Hello everyone, first I want to wish you all a very Happy New Year. It has been a hard year for many of us and lots had happened. Now is the time to start a fresh in 2013. I want to welcome Scholastic Inc. to my every growing publisher list. I am very happy to have them aboard. Last update I reviewed three Young Adult Novels. In this update I will be reviewing three picture books. 

Picture Books

1) "The Never- Ending Greenness. We made Israel Bloom."- The book was written and illustrated by Neil Waldman. Published by Boyds Mills Press Inc. 1997. Originally published by: NY Morrow Junior Books 1997. Summary: "When his family comes to live in Israel after the end of World War II, a young boy begins planting and caring for trees, a practice that spreads across the whole Country." The author tells us the story of one Jewish family who escaped the horrors of the Holocaust and settled in Israel. After witnessing the terror of World War II and the bareness of his town of Vilna, a boy decides to plant trees to bring the spark of life to his new home. The amazing  Illustratrations add vividness to the story.  

2) "Has a Donkey Ever Brought you breakfast in bed"- This book was written by Pat Brannon and illustrated by Karen Deming. Published by Freedom of Speech Publishing Inc., Leawood KS 2012.  This author creates a funny world of "mighty" animals who can: "juggle lemons," "wear red go-go boots", or "tap dance all day long." It is a funny book with very simple illustrations that catch the eye. Even though it does not focus on one character, it is still a good story.  Your child will be laughing and pointing out the wacky animal events in the book.  If you want your child to have a good time get a copy.

3) "Dawn"- This book was written and illustrated by Uri Shulevitz. Published by Sunburst Books an imprint of Farrar, Straus and Giroux 1974. This is the second edition 1987. It is a great book to read to your children before they go to sleep. Simple words and simple illustrations make them live and feel in the moment. We usually do not take a moment to observe our own surroundings: the star shining in the sky above, the bird singing, or the blooming flower below our feet. This book will encourage your children to live in the moment. I highly recommend this book for everyone. It is amazing how one picture and a few words can tell a story. Go out there and get  your child a copy of this wonderful book.

Thank you everyone for following me on my blog. I will be celebrating two years in February, and I will try my best to make an update twice a month. Happy 2013 let your life shine life. Next time I will review Middle Grade books. 

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10. Peace With Wings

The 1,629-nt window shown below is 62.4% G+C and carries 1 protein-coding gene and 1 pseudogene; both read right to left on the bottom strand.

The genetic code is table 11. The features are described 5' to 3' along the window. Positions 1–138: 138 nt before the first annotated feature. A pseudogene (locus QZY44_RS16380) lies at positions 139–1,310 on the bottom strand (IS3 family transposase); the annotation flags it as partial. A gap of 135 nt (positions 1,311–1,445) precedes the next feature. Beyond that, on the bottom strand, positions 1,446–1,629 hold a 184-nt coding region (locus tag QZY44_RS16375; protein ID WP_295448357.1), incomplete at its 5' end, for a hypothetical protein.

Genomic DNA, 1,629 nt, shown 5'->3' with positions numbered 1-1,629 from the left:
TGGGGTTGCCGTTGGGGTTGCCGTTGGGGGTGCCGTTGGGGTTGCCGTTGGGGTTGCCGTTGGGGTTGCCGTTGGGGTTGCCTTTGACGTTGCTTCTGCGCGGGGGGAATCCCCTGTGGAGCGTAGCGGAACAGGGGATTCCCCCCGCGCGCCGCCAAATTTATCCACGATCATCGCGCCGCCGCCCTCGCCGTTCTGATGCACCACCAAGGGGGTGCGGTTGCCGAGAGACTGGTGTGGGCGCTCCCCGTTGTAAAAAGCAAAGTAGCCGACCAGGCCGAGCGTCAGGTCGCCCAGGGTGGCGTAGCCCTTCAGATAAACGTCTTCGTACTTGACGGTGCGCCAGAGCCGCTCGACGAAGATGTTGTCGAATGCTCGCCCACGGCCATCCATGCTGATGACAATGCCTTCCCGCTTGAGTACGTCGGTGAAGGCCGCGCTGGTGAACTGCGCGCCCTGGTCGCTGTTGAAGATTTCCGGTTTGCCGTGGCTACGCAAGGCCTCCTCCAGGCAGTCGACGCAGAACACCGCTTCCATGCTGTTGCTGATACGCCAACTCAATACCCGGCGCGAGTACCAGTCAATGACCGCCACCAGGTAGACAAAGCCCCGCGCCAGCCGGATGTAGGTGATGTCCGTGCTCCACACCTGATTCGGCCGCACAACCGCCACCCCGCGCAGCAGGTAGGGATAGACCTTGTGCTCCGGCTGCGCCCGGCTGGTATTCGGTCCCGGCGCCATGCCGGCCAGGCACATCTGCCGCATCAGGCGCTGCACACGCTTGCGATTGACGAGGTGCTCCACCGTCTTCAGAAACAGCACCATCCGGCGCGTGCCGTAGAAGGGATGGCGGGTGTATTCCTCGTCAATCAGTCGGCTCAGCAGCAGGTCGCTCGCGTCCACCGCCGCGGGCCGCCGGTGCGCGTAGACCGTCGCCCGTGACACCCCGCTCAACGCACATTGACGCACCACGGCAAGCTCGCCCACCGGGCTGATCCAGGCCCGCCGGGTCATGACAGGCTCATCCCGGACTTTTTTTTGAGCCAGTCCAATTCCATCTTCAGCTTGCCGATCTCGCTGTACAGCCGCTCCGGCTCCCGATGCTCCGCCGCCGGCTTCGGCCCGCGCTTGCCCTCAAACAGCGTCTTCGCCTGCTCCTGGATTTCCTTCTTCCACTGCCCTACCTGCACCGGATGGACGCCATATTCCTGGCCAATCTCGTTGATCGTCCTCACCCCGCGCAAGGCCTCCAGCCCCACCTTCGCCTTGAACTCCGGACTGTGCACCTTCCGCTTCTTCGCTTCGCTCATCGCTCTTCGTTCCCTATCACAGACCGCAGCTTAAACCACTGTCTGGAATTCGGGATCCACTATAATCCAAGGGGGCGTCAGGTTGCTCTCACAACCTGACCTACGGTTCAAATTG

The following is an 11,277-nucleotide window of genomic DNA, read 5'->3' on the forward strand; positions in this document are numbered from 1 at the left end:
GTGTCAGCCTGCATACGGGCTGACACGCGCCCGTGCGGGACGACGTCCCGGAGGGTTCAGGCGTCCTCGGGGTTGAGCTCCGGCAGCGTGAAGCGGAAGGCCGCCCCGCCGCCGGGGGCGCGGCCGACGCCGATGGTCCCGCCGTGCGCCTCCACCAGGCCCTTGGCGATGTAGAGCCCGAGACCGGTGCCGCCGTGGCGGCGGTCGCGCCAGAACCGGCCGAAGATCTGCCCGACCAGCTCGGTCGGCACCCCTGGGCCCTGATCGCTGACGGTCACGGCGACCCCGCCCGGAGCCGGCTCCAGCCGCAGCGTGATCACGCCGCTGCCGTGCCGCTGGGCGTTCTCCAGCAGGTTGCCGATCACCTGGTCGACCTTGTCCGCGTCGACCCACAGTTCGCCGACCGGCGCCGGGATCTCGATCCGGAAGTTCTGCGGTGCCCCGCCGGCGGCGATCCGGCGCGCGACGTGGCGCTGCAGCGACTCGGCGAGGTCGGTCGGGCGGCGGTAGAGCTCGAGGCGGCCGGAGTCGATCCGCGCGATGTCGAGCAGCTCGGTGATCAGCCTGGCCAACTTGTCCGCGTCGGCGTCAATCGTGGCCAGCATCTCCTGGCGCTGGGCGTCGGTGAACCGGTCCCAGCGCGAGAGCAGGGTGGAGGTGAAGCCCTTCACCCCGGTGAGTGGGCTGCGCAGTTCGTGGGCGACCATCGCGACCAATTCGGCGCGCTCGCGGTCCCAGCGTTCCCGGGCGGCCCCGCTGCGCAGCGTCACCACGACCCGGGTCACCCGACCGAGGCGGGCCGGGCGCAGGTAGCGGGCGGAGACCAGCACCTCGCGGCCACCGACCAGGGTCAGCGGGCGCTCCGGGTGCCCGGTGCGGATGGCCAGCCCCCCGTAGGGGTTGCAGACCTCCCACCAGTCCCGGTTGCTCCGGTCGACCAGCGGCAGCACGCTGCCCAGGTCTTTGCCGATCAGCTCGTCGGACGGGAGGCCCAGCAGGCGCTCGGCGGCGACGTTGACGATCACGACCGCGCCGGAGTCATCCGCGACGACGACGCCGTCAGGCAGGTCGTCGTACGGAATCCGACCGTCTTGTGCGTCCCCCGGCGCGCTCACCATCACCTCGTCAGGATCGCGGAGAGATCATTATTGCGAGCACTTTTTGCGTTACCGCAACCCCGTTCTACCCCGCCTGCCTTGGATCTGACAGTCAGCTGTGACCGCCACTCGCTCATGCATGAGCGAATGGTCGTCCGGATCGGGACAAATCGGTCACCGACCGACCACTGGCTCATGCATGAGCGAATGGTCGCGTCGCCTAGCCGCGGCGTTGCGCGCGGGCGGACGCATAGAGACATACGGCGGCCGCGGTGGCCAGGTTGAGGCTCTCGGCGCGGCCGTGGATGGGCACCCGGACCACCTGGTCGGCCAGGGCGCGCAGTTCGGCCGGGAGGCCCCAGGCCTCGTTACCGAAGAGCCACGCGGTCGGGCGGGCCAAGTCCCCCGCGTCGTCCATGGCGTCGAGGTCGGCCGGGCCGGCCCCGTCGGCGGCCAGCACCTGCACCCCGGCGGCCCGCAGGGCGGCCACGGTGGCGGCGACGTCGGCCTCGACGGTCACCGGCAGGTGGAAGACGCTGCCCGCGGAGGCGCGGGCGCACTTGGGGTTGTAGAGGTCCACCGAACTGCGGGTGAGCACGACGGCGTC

We made ornaments this week...for the birds.

Because they ate all our cherries this year?

Because they pecked holes in the eaves
and made attic nests?

But then we went birding.
A day's adventure into the wet, into the wind, 
from my technical world, 
no busy busy, no run arounds, no errand hopping, 
just listening.
Squinting into far off brambles.
Surprisingly, I connected. With the herons in the tree. 
With the brown-headed eagle, the sparrows, the finches.      
Like the time we stumbled on a barn owl and we lingered there, watching,
till the sky turned shadowy.
Or the day we pulled over the car to observe scores of starlings bathe in muddy puddles.

Maybe it's just the act of stopping 
in the midst of a life that whirls

-watching birds go about their day,
breathing in a piney forest, 
feeling rain pelt and pummel -

Maybe that's what slows me down. 
wakes me up. 
brings me peace.
And peace is what we all need this time of year.

So we made gifts for the birds.
I never thought I'd buy lard.  
 Or thistle seeds, for that matter.
Who needs more thistles? Birds, I guess.
So we squished together birdseed "cookies,"
threaded cheerios onto pipe cleaners  
and bent them into hearts.
Where did Birdy's cheerios go?
The big kids strung popcorn, nuts and apples into garlands.

I cut up felt and old jeans and t-shirts into bird-ish shapes
 for ornaments and pins.
 It was a good project for little sewists.
 And then we gathered our bounty
and strung it up
in the climbing tree.
"I heard the bells on Christmas Day
Their old, familiar carols play,
and wild and sweet
The words repeat
Of peace on earth, good-will to men!

And thought how, as the day had come,
The belfries of all Christendom
Had rolled along
The unbroken song
Of peace on earth, good-will to men!

Till ringing, singing on its way,
The world revolved from night to day,
A voice, a chime,
A chant sublime
Of peace on earth, good-will to men!